Document the cleaning process

Document the cleaning process

Documentation The process of tracking changes, additions, deletions, and errors involved in your data-cleaning effort

  • Recover data-cleaning errors
  • Inform other users of changes
  • Determine quality of data

A changelog, a file containing a chronologically ordered list of modifications made to a project, is typically utilized to track these changes.

  1. Data cleaning is a crucial part of the data analysis process, and documenting these changes is essential.
  2. Documentation allows for the recovery of data-cleaning errors, informs other users of changes made, and helps determine the quality of the data to be used in analysis.
  3. Google Sheets version history and SQL query history are tools that can be used to create and view changelogs.
  4. Reporting is another effective way to share documentation and keep the team updated.

Embrace changelogs

Google Sheets Microsoft Excel BigQuery
1. Right-click the cell and select Show edit history.
2. Click the left-arrow < or right arrow > to move backward and forward in the history as needed.
1. If Track Changes has been enabled for the spreadsheet: click Review.
2. Under Track Changes, click the Accept/Reject Changes option to accept or reject any change made.
Bring up a previous version (without reverting to it) and figure out what changed by comparing it to the current version.

Typically, a changelog records:

  • Data, file, formula, query, or any other component that changed
  • Description of what changed
  • Date of the change
  • Person who made the change
  • Person who approved the change
  • Version number
  • Reason for the change

  • Engineers, writers, and data analysts use methods like automated version control, changelogs, and version control systems to track changes in their work.
  • Changelogs provide a detailed record of work, including what was changed, who made and approved the change, and why it was changed. This is especially useful for data analysts to ensure data integrity and consistency, and to understand the reasons behind specific changes.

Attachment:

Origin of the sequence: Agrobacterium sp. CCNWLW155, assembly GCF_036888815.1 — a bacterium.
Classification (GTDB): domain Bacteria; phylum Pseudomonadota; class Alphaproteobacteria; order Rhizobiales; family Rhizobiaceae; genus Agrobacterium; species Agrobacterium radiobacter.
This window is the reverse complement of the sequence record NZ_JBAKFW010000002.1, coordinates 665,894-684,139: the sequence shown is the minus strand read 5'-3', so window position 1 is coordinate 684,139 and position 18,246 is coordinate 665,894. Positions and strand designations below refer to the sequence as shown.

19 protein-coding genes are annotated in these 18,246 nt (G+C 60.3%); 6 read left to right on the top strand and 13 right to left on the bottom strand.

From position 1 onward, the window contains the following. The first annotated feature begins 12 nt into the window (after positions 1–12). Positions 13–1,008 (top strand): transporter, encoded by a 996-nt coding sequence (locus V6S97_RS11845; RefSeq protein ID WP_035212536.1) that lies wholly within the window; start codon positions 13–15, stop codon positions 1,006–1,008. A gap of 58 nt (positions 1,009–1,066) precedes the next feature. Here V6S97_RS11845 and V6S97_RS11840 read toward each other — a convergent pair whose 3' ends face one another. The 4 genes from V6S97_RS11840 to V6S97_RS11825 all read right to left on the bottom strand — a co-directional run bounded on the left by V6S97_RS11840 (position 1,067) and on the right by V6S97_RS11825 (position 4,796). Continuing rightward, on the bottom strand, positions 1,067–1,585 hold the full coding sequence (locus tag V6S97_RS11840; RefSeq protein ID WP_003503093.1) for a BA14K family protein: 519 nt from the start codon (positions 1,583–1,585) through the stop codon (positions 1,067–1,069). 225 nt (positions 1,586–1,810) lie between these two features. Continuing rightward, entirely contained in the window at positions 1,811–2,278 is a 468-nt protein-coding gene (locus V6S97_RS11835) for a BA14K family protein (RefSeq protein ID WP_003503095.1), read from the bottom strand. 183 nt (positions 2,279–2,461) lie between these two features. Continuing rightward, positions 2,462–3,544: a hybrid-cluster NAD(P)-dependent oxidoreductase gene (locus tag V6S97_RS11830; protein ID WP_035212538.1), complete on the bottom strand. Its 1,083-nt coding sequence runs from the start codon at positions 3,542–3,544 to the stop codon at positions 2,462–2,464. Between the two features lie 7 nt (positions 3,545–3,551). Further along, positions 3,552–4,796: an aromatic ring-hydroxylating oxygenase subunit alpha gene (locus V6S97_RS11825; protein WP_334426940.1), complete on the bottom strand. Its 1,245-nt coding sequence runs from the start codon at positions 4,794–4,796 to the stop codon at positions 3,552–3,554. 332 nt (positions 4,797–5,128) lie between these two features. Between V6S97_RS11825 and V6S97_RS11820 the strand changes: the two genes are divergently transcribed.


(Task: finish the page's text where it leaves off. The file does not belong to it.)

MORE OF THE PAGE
• Version control systems are commonly used when making changes to shared queries. They allow analysts to track all changes and revert to previous versions if needed.
  • Changelogs and version control systems together provide a powerful tool for maintaining data integrity and providing a clear understanding of the history of data changes.

Follow best practices for changelogs

A changelog for a personal project may take any form desired. However, in a professional setting and while collaborating with others, readability is important. These guiding principles help to make a changelog accessible to others:

  • Changelogs are for humans, not machines, so write legibly.
  • Every version should have its own entry.
  • Each change should have its own line.
  • Group the same types of changes. For example, Fixed should be grouped separately from Added.
  • Versions should be ordered chronologically starting with the latest.
  • The release date of each version should be noted.

All the changes for each category should be grouped together. Types of changes usually fall into one of the following categories:

  • Added: new features introduced
  • Changed: changes in existing functionality
  • Deprecated: features about to be removed
  • Removed: features that have been removed
  • Fixed: bug fixes
  • Security: lowering vulnerabilities

A good changelog is clear, concise, and easy to understand. It should be chronologically ordered, with each version having its own entry and each change having its own line. Grouping similar types of changes and noting the release date of each version also enhances readability.

Deciding if a change is significant enough to include in the changelog often depends on its impact on the project. If it alters the functionality, fixes a bug, or enhances security, it is typically significant enough to be included. Minor cosmetic changes or changes that do not affect the project's operation may not need to be included.

Common data errors

  • Human error in data entry
  • Flawed processes
  • System issues

Advanced functions for speedy data cleaning

The IMPORTRANGE function in Google Sheets allow you to insert data from one sheet to another.

The QUERY function is also useful when you want to pull data from another spreadsheet.

The FILTER function is fully internal to a spreadsheet and doesn’t require the use of a query language.

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